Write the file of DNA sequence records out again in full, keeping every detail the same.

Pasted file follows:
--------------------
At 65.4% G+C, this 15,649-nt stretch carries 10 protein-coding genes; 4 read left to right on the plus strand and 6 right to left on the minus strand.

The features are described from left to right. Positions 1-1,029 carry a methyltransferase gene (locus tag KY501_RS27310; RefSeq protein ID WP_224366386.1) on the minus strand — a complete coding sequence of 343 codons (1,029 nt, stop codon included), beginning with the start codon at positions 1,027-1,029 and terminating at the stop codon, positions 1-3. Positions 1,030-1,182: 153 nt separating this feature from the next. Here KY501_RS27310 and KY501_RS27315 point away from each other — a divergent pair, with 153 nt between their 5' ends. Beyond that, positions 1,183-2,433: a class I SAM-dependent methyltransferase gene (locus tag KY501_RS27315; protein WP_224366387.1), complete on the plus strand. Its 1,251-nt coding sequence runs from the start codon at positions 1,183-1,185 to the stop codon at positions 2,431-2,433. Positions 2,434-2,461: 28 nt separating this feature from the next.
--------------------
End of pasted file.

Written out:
At 65.4% G+C, this 15,649-nt stretch carries 10 protein-coding genes; 4 read left to right on the plus strand and 6 right to left on the minus strand.

The features are described from left to right. Positions 1-1,029 carry a methyltransferase gene (locus tag KY501_RS27310; RefSeq protein ID WP_224366386.1) on the minus strand — a complete coding sequence of 343 codons (1,029 nt, stop codon included), beginning with the start codon at positions 1,027-1,029 and terminating at the stop codon, positions 1-3. Positions 1,030-1,182: 153 nt separating this feature from the next. Here KY501_RS27310 and KY501_RS27315 point away from each other — a divergent pair, with 153 nt between their 5' ends. Beyond that, positions 1,183-2,433: a class I SAM-dependent methyltransferase gene (locus tag KY501_RS27315; protein WP_224366387.1), complete on the plus strand. Its 1,251-nt coding sequence runs from the start codon at positions 1,183-1,185 to the stop codon at positions 2,431-2,433. Positions 2,434-2,461: 28 nt separating this feature from the next.